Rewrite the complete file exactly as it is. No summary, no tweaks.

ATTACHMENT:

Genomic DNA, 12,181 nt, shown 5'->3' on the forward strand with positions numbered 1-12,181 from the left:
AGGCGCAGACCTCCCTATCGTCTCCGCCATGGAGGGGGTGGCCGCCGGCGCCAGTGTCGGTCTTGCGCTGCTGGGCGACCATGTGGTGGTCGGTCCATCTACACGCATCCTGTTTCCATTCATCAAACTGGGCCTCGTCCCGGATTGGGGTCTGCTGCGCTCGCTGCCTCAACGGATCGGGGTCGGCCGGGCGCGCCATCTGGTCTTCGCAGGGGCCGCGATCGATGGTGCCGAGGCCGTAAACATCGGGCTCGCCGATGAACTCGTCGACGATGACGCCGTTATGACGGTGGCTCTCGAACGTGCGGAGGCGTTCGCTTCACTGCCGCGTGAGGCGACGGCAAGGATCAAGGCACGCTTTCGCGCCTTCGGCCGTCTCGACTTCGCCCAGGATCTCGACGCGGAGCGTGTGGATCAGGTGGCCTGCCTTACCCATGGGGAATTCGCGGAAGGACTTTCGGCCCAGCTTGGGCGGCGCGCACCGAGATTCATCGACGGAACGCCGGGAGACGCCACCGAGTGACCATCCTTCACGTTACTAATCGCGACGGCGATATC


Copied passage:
Genomic DNA, 12,181 nt, shown 5'->3' on the forward strand with positions numbered 1-12,181 from the left:
AGGCGCAGACCTCCCTATCGTCTCCGCCATGGAGGGGGTGGCCGCCGGCGCCAGTGTCGGTCTTGCGCTGCTGGGCGACCATGTGGTGGTCGGTCCATCTACACGCATCCTGTTTCCATTCATCAAACTGGGCCTCGTCCCGGATTGGGGTCTGCTGCGCTCGCTGCCTCAACGGATCGGGGTCGGCCGGGCGCGCCATCTGGTCTTCGCAGGGGCCGCGATCGATGGTGCCGAGGCCGTAAACATCGGGCTCGCCGATGAACTCGTCGACGATGACGCCGTTATGACGGTGGCTCTCGAACGTGCGGAGGCGTTCGCTTCACTGCCGCGTGAGGCGACGGCAAGGATCAAGGCACGCTTTCGCGCCTTCGGCCGTCTCGACTTCGCCCAGGATCTCGACGCGGAGCGTGTGGATCAGGTGGCCTGCCTTACCCATGGGGAATTCGCGGAAGGACTTTCGGCCCAGCTTGGGCGGCGCGCACCGAGATTCATCGACGGAACGCCGGGAGACGCCACCGAGTGACCATCCTTCACGTTACTAATCGCGACGGCGATATC